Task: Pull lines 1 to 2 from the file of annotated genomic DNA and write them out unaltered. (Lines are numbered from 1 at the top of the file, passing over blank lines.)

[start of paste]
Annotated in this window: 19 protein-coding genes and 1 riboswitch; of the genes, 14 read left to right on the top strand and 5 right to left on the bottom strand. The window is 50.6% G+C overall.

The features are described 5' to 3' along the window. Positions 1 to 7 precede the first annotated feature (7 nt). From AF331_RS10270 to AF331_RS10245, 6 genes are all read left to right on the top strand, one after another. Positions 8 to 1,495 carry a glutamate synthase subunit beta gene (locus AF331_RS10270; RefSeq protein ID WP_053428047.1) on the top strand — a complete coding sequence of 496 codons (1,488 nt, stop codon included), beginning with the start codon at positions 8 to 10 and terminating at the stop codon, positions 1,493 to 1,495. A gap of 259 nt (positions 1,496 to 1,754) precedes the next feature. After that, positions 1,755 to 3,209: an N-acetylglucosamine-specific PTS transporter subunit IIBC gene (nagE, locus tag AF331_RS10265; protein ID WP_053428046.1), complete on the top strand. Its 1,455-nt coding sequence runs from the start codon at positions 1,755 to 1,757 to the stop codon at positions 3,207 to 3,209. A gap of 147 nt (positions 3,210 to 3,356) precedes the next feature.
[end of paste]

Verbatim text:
Annotated in this window: 19 protein-coding genes and 1 riboswitch; of the genes, 14 read left to right on the top strand and 5 right to left on the bottom strand. The window is 50.6% G+C overall.

The features are described 5' to 3' along the window. Positions 1 to 7 precede the first annotated feature (7 nt). From AF331_RS10270 to AF331_RS10245, 6 genes are all read left to right on the top strand, one after another. Positions 8 to 1,495 carry a glutamate synthase subunit beta gene (locus AF331_RS10270; RefSeq protein ID WP_053428047.1) on the top strand — a complete coding sequence of 496 codons (1,488 nt, stop codon included), beginning with the start codon at positions 8 to 10 and terminating at the stop codon, positions 1,493 to 1,495. A gap of 259 nt (positions 1,496 to 1,754) precedes the next feature. After that, positions 1,755 to 3,209: an N-acetylglucosamine-specific PTS transporter subunit IIBC gene (nagE, locus tag AF331_RS10265; protein ID WP_053428046.1), complete on the top strand. Its 1,455-nt coding sequence runs from the start codon at positions 1,755 to 1,757 to the stop codon at positions 3,207 to 3,209. A gap of 147 nt (positions 3,210 to 3,356) precedes the next feature.